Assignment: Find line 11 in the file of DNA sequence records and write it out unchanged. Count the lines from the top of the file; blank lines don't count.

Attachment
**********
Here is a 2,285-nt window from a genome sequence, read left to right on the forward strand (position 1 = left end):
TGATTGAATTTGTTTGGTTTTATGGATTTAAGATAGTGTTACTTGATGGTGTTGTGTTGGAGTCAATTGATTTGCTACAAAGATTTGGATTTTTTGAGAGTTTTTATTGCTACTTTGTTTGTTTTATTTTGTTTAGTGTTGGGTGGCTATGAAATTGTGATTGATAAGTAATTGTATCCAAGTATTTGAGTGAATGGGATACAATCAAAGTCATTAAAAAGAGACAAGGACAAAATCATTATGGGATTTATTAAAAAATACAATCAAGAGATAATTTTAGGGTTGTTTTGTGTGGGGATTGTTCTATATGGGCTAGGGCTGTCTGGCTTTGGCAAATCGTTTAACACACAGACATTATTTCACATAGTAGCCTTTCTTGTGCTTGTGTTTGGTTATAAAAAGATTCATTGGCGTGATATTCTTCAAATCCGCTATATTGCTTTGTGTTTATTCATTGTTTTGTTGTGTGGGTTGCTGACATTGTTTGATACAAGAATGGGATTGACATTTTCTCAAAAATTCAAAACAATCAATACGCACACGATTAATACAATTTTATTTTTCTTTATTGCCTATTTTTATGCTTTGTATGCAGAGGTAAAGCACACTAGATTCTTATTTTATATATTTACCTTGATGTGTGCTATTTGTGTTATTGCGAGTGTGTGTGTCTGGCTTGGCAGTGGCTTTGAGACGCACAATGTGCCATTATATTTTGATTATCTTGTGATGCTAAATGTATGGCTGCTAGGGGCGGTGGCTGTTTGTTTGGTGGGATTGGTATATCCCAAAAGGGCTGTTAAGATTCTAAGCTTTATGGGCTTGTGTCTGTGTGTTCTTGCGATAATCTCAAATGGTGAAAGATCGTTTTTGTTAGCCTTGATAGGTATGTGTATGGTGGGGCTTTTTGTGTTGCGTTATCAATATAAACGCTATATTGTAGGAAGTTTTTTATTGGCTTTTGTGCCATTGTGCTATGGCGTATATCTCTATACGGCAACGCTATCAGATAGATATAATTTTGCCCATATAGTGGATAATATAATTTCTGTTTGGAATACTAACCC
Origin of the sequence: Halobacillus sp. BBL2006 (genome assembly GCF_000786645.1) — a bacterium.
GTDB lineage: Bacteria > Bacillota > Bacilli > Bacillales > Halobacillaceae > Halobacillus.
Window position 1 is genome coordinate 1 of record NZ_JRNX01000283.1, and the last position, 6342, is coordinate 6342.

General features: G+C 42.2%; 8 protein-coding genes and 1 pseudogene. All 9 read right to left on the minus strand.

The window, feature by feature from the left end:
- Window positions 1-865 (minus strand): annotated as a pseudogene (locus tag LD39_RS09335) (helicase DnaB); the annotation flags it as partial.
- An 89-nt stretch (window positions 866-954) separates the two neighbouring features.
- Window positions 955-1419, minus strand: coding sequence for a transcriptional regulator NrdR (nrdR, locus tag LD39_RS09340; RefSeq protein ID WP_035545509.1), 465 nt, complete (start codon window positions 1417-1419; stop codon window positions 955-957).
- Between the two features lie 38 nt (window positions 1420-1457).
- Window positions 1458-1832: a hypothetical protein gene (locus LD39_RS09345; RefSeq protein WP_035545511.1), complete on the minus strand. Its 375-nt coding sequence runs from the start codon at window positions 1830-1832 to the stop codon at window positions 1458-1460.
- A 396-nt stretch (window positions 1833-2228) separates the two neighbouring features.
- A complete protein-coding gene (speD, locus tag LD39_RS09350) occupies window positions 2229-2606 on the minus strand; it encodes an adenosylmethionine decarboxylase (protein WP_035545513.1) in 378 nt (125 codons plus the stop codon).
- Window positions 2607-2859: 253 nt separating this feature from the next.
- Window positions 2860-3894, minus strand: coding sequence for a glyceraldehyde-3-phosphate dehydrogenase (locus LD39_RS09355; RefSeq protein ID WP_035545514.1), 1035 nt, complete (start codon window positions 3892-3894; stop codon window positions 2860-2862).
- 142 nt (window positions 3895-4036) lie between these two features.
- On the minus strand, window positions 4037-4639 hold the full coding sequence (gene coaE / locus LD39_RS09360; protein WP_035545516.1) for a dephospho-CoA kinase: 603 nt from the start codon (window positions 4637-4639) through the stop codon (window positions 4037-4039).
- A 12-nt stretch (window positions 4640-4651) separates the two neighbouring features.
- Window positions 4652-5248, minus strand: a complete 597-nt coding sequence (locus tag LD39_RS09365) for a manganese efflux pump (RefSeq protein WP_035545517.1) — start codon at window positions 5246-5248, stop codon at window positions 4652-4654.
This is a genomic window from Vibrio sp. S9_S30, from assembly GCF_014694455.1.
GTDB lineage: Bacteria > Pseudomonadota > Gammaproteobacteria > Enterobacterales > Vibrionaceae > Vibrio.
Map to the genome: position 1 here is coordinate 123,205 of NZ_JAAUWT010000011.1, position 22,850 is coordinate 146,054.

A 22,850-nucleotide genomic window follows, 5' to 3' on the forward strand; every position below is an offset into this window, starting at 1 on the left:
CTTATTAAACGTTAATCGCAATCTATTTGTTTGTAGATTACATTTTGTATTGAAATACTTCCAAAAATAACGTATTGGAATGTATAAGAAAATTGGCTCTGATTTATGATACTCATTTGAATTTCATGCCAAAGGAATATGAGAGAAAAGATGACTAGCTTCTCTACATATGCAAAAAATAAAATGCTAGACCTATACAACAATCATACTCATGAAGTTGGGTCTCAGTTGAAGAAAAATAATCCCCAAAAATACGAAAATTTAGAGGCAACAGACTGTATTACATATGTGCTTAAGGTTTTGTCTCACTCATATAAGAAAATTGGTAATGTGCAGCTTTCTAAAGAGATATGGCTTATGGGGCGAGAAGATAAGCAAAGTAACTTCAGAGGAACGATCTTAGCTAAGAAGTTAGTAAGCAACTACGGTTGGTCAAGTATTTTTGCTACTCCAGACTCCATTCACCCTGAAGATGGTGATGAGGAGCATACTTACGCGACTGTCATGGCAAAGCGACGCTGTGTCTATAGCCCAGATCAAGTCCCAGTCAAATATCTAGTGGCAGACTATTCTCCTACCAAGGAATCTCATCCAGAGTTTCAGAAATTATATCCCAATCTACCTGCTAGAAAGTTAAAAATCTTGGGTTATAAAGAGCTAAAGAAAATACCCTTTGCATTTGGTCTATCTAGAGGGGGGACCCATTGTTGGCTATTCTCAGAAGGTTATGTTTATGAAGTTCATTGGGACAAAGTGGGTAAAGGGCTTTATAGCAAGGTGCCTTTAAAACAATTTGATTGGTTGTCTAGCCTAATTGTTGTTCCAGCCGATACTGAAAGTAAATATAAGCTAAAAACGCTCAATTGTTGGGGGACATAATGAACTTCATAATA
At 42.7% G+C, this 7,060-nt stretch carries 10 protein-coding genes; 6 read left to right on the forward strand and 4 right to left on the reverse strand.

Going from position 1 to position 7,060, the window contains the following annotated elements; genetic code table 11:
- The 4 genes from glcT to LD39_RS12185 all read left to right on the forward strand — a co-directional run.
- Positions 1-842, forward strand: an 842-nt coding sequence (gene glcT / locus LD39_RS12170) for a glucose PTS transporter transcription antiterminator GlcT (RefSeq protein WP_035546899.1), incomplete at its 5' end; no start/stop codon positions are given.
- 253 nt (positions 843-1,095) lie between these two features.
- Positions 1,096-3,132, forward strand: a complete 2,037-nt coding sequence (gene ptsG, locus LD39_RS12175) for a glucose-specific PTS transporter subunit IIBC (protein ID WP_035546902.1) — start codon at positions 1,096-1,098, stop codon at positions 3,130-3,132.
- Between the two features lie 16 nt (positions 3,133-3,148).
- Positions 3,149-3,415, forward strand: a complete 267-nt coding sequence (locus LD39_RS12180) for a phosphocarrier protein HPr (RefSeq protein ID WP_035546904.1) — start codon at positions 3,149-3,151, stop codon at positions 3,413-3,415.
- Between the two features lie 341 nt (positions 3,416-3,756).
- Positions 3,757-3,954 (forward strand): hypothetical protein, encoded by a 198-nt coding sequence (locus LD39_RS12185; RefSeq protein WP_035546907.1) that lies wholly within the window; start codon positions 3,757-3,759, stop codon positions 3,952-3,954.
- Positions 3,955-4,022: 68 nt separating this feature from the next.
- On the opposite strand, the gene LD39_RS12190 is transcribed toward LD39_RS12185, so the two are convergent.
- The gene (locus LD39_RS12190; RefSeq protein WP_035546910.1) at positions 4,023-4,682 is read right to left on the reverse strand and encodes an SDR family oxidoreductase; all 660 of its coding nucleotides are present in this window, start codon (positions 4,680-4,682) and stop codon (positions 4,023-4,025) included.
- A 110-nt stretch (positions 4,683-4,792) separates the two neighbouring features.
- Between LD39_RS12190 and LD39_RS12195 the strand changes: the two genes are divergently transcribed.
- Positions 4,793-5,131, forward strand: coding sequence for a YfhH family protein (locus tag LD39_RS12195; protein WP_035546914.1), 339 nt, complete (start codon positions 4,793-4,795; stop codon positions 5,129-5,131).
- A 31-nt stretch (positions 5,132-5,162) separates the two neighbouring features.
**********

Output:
- Between the two features lie 38 nt (window positions 1420-1457).